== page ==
The Fellsphoto Vintage Kodak Gallery

120 film conversion for Kodak No.3

Home  >  Kodak Collection  >  1910 Kodak No.3 Model G  >  Kodak No.3 red bellows & spool conversion  >  making the spacers

making the film spool spacers

 

With a bench sander reducing the nylon washers is quick and easy. Actually, potentially too easy ....... care must be taken not to remove too much!

Removing the cone from what will be the camera body end of the spacer.

 

One cone removed.

 

The rather large hole on this side can be filled with epoxy when the plug is set in it.

Marked out to reduce their other ends. These will be the spool ends of the spacers. On the bench sander take care here as you approach the marked lines ...... stop and check fitting in the camera and ease the final millimetre or so. Very easy at this stage to reduce too much, have a loose fit and perhaps even have to start again. If you don't have a bench sander then cut off the bulk with a junior hacksaw, then finish by reducing on carborundrum paper.

Drill out to accept the plug, (Comments on the state of my workbench jaws are unnecessary. It's a workbench ....... and it's had a long hard life!)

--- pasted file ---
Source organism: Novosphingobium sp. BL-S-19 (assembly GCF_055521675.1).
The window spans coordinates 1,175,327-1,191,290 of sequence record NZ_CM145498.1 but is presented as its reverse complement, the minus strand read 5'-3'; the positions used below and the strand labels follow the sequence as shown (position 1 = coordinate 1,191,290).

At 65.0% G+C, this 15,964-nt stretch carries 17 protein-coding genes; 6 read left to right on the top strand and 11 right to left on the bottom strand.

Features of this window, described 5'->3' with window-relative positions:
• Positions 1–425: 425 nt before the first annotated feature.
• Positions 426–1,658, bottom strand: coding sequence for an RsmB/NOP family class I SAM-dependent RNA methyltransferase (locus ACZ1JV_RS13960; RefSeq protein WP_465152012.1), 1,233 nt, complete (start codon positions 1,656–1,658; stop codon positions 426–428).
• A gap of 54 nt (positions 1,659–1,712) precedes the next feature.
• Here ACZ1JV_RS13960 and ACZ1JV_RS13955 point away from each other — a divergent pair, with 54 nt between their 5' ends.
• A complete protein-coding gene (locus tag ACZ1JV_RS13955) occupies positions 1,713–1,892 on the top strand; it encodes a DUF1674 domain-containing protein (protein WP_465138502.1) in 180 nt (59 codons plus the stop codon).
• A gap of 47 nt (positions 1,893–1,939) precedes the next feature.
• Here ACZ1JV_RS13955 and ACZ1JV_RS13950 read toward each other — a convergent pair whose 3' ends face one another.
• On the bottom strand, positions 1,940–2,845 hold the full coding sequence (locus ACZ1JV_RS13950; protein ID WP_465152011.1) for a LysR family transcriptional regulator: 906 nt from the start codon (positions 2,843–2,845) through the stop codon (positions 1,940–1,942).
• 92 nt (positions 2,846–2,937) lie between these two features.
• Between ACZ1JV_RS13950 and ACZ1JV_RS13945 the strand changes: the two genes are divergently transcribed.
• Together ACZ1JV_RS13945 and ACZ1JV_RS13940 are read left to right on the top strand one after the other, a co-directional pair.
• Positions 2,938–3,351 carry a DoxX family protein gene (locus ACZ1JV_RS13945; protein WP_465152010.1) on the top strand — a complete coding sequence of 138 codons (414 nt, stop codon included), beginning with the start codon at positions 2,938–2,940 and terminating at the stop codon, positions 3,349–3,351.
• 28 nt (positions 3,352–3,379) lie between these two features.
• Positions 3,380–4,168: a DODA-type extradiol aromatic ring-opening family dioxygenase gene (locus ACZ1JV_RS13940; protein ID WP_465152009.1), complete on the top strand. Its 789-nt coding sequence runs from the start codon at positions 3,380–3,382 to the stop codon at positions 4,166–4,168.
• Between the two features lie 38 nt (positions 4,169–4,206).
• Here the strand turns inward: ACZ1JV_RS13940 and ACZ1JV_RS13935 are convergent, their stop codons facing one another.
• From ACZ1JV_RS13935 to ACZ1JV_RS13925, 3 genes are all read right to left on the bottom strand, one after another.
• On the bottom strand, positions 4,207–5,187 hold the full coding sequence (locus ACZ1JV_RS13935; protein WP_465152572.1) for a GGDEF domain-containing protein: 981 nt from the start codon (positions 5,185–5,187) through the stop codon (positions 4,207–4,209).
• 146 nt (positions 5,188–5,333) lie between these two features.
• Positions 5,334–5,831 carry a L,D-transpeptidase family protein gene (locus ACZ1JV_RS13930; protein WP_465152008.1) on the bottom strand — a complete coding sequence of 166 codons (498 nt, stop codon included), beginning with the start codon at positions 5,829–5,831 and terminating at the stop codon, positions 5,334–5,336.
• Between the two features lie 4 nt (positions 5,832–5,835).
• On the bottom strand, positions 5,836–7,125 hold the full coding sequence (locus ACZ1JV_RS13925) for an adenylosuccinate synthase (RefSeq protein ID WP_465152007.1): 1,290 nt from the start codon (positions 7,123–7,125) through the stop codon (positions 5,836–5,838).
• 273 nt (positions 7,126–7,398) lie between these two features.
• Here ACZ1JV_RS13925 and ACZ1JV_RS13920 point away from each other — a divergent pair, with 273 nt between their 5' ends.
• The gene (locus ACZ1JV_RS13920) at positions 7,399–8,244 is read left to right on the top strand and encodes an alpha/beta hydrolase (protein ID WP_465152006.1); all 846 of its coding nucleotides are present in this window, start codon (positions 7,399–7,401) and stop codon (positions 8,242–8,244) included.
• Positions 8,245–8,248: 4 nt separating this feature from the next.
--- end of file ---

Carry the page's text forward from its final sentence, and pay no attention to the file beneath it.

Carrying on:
The plugs are Araldite-ed (epoxy resin adhesive) into the spacers which are pushed through and into a spool, taking care not to get adhesive on the ends in the spool. The above arrangement of being held between bricks was used to ensure they're both fully home and maintained in alignment while the adhesive  hardens overnight.

With the adhesive set the spacers are complete. Just one more thing to do .......

....... to cut off the excess plug on the flat (non-spool) side. This done, if you think necessary, in-fill around the plug with more adhesive to fill the large hole to ensure the plug can't move.

 

 

Home  >  Kodak Collection  >  1910 Kodak No.3 Model G  >  Kodak No.3 red bellows & spool conversion  >  making the spacers

this page launched 3rd December 2007  :  last modified 7 September 2011 at 13:08